An 80% BSN Workforce by 2020 – Will We Make It?

An 80% BSN Workforce by 2020 – Will We Make It?

By Rose O. Sherman, EdD, RN, FAAN

“Everyone is entitled to their own opinions, but they are not entitled to their own facts” ……Daniel Patrick Moynihan

The Future of Nursing report was issued by the Institute of Medicine in December of 2010.  The report has 8 recommendations.  Recommendation 4 is to increase the proportion of nurses with a baccaulaureate degree to 80% from the current 50% level today by 2020.  We are now almost 4 years into working on this recommendation and only six years from the arrival of 2020.  So how are we doing?  The answer seems to be that we are making slow but steady progress.   A new National Nursing Workforce survey released in 2013 indicates that 51% of nurses today have a BSN or higher.  New associate degree graduates are returning to school in record numbers for their BSN – partially driven by new hiring practices in many healthcare settings where the BSN is required for initial employment.  These numbers are encouraging but many nurses that I talk with are highly skeptical that this will happen.  Seasoned nurses point to discussions back in the 1960s about this same issue that were not successful.  Others look at the increasing number of associate degree programs and graduates, and wonder if these nurses will return to school in greater numbers than they have in the past once a shortage of staff kicks back in.   Some nurses have misinterpreted the report to mean that associate degree nursing programs should be completely eliminated.  Emerging nurse leaders need to be prepared to speak to this issue because it is controversial yet important to the future of nursing.

Four Key Points to consider about this recommendation include the following:

1.  Highly Complex Environments Require Stronger Knowledge Skill Sets.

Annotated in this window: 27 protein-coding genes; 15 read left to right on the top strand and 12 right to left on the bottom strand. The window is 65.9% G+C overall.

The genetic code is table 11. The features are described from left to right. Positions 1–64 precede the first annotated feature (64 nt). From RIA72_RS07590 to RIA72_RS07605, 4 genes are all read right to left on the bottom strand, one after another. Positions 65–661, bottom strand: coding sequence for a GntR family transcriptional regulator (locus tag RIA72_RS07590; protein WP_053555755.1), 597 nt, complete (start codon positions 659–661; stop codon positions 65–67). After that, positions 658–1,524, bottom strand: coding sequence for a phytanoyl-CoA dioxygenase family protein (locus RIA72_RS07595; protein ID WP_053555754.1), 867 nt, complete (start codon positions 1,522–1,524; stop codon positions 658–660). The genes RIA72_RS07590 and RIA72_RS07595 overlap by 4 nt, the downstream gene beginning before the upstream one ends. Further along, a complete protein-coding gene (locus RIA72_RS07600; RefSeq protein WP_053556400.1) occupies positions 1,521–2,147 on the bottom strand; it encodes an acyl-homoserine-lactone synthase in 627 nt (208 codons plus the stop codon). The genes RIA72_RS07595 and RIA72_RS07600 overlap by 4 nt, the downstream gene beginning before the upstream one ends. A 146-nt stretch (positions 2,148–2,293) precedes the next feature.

The IOM report makes a strong case to support that advances in science and increasing patient complexity have accelerated our need for nurses with the skill and knowledge to manage a challenging and increasingly diverse healthcare environment.  Unlike Associate Degree programs, BSN curriculums provide content on evidence-based practice, health policy and finance, interprofessional communication and collaboration, systems leadership, disease prevention and population management.  This is program content that nurses need to navigate not only today’s health care environment but also the changes anticipated with health reform.

2. There is Research Evidence to Support that a Higher Percentage of BSN Graduates = Better Patient Outcomes.

One of the strongest arguments to support the need for a higher percentage of BSN prepared nurses is the research evidence that a richer mix of BSN nurses results in better patient outcomes.  Work done by Aiken (2003),  Estabrooks et al. (2005),  Tourangeau et al. (2006), Blegen &Goode (2009) indicates that a higher percentage of BSN prepared nurses lowers patient mortality.

3.  Current Education Models Support the Movement of RNs from Associate to Bachelors Degrees.

Historically, it was difficult for nurses from associate or diploma programs to find flexible programs to complete their BSN.  Today, there are many options especially with the rising number of online programs.  In a number of states, community colleges have moved to become colleges and now offer RN-BSN programs in addition to associate degrees.  In response to the IOM report, states like Oregon are moving forward to standardize nursing curriculums and facilitate the pathway for nurses who seek their BSN.

4.  Europe has already moved Nursing Education to the BSN Level.

We often think of the US education system as being one of the most progressive.  Many nurses don’t realize that as part of the Bologna agreement which was signed over a decade ago, professional nursing education in the European Union shifted to the baccaulaureate level as the standard for professional licensure.  Australia and New Zealand also now have BSN preparation as entry into practice. There are a number of states in the United States where there is active lobbying for legislation to require RNs to obtain a BSN for relicensure within an established period of time.  These include Missouri, New York, New Jersey, Kansas, Oklahoma and Missouri.